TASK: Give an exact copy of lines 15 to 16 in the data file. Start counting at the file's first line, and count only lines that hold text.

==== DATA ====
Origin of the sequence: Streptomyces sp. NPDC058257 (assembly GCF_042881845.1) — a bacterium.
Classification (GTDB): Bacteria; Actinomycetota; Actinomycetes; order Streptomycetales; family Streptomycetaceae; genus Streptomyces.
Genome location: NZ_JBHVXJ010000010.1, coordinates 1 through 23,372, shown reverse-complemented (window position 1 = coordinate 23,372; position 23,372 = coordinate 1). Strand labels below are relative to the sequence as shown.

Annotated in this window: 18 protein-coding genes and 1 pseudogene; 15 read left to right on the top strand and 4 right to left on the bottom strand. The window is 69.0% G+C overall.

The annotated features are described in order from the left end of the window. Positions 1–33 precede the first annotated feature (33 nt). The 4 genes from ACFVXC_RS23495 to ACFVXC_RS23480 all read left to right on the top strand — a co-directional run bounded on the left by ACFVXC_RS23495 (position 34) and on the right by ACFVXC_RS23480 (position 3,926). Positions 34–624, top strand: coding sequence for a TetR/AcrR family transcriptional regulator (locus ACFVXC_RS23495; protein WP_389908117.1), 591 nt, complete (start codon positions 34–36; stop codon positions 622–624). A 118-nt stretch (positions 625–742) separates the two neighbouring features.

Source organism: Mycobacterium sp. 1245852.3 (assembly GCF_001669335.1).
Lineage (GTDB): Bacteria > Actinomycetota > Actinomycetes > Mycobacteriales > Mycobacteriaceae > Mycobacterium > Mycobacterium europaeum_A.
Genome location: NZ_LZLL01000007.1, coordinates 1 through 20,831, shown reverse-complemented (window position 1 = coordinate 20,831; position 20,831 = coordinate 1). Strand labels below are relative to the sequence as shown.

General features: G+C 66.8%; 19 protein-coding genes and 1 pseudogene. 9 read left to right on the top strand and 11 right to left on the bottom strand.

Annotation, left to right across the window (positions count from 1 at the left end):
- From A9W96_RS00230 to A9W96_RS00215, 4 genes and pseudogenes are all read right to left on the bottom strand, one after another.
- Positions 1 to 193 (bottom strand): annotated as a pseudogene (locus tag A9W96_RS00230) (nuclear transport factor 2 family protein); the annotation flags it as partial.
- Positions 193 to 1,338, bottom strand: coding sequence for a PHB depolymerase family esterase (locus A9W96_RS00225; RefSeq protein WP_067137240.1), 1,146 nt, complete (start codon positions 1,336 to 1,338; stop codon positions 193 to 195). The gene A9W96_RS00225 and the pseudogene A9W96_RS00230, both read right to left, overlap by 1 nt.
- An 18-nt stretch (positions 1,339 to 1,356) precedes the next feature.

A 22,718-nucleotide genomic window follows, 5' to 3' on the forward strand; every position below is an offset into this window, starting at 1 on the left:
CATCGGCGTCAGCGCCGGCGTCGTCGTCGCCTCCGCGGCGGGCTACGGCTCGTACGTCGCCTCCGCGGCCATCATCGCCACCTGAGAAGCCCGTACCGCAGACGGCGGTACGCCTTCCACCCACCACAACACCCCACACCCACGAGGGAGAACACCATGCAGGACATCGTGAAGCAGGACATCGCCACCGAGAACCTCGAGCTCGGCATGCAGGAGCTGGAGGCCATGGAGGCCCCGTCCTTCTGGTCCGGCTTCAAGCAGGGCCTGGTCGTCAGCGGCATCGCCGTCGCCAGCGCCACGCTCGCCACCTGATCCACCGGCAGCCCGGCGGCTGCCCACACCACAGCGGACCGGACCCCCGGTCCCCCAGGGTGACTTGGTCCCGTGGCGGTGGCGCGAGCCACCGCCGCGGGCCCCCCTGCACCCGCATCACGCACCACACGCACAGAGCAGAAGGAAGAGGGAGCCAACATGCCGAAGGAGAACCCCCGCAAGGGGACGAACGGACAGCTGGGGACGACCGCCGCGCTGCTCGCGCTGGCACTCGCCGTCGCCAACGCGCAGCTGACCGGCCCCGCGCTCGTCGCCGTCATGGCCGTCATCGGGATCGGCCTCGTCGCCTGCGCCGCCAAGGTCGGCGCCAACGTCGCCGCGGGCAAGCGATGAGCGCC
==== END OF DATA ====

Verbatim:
A 22,718-nucleotide genomic window follows, 5' to 3' on the forward strand; every position below is an offset into this window, starting at 1 on the left:
CATCGGCGTCAGCGCCGGCGTCGTCGTCGCCTCCGCGGCGGGCTACGGCTCGTACGTCGCCTCCGCGGCCATCATCGCCACCTGAGAAGCCCGTACCGCAGACGGCGGTACGCCTTCCACCCACCACAACACCCCACACCCACGAGGGAGAACACCATGCAGGACATCGTGAAGCAGGACATCGCCACCGAGAACCTCGAGCTCGGCATGCAGGAGCTGGAGGCCATGGAGGCCCCGTCCTTCTGGTCCGGCTTCAAGCAGGGCCTGGTCGTCAGCGGCATCGCCGTCGCCAGCGCCACGCTCGCCACCTGATCCACCGGCAGCCCGGCGGCTGCCCACACCACAGCGGACCGGACCCCCGGTCCCCCAGGGTGACTTGGTCCCGTGGCGGTGGCGCGAGCCACCGCCGCGGGCCCCCCTGCACCCGCATCACGCACCACACGCACAGAGCAGAAGGAAGAGGGAGCCAACATGCCGAAGGAGAACCCCCGCAAGGGGACGAACGGACAGCTGGGGACGACCGCCGCGCTGCTCGCGCTGGCACTCGCCGTCGCCAACGCGCAGCTGACCGGCCCCGCGCTCGTCGCCGTCATGGCCGTCATCGGGATCGGCCTCGTCGCCTGCGCCGCCAAGGTCGGCGCCAACGTCGCCGCGGGCAAGCGATGAGCGCC